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HBO Max 'Small Town News: KPVM Pahrump' Review: Proof That ‘Small’ isn’t Synonymous With ‘Unimportant’

By Naomi Elias | TV | August 4, 2021 |

By Naomi Elias | TV | August 4, 2021 |


The news industry is dying. We’ve been hearing that for years now. And it’s mostly true. While prestige legacy news publications like The New York Times and The Wall Street Journal have seen growth in their audiences, other less well-funded outlets across America have been forced to downsize or shutter their operations outright. According to analysis from Pew Research Center, employment in U.S. newsrooms has declined by 26% since 2008. In 2020, McClatchy — a major news chain that owns dozens of newspapers across America — filed for bankruptcy. Responding to the news, CEO Craig Forman put it plainly: “When local media suffers in the face of industry challenges, communities suffer: polarization grows, civic connections fray and borrowing costs rise for local governments.” Basically, if journalism is in crisis, then so is our democracy.

A new documentary series from HBO, Small Town News: KPVM Pahrump, puts that crisis in the spotlight. Over six half-hour-long episodes, executive produced by Fenton Bailey and Randy Barbato—the Emmy-winning team behind HBO’s Catch and Kill: The Podcast Tapes—we follow the efforts of an independently owned news station in the small rural desert town of Pahrump, Nevada, as it tries to not only sustain its operations but also to expand into the nearby Vegas market over the course of 2020.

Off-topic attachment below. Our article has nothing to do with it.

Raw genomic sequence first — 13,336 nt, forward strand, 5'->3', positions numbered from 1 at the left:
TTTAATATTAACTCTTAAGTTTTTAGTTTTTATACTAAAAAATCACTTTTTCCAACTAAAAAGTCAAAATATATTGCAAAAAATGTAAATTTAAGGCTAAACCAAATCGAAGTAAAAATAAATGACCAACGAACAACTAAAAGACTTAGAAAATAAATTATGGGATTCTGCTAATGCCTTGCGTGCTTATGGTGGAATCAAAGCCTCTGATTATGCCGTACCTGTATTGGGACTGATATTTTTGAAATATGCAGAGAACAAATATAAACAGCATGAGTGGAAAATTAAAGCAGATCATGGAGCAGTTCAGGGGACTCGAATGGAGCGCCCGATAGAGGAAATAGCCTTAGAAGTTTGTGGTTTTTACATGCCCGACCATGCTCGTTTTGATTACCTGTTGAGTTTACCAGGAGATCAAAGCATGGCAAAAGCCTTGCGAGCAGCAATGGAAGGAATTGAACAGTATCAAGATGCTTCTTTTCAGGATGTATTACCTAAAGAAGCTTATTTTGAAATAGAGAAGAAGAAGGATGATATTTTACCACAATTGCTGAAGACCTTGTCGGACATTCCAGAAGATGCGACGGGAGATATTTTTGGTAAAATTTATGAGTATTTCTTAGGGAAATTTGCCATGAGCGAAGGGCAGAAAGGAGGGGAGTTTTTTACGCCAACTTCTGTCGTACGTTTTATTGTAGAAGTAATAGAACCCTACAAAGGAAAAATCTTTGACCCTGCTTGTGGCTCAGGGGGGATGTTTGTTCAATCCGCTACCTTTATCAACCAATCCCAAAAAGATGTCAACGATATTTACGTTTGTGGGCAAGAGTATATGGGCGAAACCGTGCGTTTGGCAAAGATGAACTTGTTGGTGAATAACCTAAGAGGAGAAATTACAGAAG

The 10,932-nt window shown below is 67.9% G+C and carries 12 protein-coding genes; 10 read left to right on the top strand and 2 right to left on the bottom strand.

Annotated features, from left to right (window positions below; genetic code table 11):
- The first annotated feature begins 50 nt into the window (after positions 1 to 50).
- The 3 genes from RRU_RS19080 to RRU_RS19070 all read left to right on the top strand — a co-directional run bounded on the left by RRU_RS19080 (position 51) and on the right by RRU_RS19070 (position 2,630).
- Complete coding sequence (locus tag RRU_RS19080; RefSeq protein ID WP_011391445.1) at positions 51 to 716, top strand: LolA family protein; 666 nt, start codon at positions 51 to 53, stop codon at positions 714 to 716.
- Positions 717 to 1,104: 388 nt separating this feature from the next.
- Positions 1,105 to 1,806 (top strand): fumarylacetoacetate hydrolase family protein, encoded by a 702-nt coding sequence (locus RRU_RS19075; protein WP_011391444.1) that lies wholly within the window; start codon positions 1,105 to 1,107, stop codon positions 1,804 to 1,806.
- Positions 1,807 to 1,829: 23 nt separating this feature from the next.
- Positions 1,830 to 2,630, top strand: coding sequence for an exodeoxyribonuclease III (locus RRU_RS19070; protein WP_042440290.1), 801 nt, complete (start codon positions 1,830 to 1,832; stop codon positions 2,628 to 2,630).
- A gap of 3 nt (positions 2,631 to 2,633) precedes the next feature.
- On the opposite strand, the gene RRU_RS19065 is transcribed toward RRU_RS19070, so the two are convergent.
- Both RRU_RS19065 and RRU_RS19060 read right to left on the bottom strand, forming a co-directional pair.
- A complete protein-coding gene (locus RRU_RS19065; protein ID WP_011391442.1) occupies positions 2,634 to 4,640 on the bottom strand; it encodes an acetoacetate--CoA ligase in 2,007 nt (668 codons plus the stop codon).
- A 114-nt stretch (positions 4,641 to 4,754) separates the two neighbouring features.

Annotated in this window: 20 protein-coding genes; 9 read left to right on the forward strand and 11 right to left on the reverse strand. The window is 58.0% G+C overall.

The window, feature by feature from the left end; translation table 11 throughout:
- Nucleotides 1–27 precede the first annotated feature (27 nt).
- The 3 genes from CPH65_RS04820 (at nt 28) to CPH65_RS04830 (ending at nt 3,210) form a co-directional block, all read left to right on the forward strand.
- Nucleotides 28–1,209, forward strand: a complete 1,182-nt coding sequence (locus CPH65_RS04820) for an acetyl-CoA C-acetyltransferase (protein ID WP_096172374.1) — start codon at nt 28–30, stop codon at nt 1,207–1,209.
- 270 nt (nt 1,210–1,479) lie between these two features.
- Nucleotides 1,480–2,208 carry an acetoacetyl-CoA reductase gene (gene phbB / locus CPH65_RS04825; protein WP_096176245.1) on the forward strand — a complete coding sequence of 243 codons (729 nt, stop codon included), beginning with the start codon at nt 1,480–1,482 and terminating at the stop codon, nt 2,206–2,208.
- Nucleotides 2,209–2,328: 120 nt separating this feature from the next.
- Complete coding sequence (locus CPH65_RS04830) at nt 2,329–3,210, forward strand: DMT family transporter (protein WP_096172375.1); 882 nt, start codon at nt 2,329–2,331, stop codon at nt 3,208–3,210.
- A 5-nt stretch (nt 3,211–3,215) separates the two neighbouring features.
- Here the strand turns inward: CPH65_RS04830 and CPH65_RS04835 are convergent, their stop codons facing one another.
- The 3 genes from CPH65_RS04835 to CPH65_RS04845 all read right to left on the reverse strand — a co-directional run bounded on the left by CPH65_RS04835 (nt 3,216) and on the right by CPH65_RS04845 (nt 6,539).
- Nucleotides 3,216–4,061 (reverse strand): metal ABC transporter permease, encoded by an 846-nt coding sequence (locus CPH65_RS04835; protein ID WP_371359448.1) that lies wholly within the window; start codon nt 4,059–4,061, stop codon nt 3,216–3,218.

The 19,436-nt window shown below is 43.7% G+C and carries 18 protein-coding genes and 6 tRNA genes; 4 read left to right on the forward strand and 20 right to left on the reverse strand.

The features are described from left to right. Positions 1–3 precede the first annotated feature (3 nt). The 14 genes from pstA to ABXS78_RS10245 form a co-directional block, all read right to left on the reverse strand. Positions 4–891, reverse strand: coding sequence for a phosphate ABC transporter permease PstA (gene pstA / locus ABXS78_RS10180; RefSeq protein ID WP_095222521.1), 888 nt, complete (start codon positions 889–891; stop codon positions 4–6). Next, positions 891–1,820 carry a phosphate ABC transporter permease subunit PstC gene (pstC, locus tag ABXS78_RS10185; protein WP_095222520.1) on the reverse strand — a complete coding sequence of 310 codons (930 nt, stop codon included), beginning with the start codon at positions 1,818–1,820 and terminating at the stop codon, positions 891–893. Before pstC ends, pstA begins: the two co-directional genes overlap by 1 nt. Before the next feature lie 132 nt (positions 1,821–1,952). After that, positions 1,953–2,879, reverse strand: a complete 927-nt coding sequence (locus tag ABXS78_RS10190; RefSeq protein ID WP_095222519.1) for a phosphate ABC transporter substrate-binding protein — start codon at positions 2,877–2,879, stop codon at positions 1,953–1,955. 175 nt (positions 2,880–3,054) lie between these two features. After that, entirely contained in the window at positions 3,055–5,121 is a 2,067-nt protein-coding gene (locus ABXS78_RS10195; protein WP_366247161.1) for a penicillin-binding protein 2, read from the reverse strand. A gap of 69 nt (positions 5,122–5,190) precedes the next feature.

In our current era of rampant media consolidation, independent news stations like KPVM are becoming a rarity. It was built by Vernon Van Winkle, a Trump-loving businessman, and has remained under his stewardship for nearly twenty-five years. Vern runs the station with his singer/songwriter wife Ronda, who once dreamed of making it in Vegas, but has settled for helping Vern realize his lifelong dream of a Vegas expansion. “Everything I did was HKU,” Vern says in an early talking head. “Hard Knocks University.” This folksy parlance is the first indicator of the kind of quirky cast of characters (not a one would be out of place in a Christopher Guest movie) KPVM is blessed with.

Deanna is the station’s acerbic news director and anchor. Her younger co-anchor Eunette—one of the few people of color in the documentary and the town—has a placid façade that makes her impossible to read. “I’m genuinely happy,” she explains, “but, just as a side note, I have resting smile face.” She commutes over 60 miles from her home in Vegas to help with weekday coverage like court reports, which she’s proud of even if they aren’t appreciated in the way she wishes. (“They don’t want big words anymore,” she sighs to Deanna. “I took out ‘court concurs’ and put ‘agreed’.”) John is a charismatic but inexperienced transplant from Alaska who got tapped to be the weatherman after the last one quit. He’s more interested in having fun on-screen than reporting the weather. But, to be fair, in a desert town like Pahrump there’s not much weather to report (“A typical workday for me is typically very short”). Deanna also explains that due to staffing issues like under-qualified hires and high turnover (some employees are introduced and depart in the same episode) she wears several other hats at KPVM; reporter, camera operator, and, she says, “I try to keep Vern from talking about Trump.”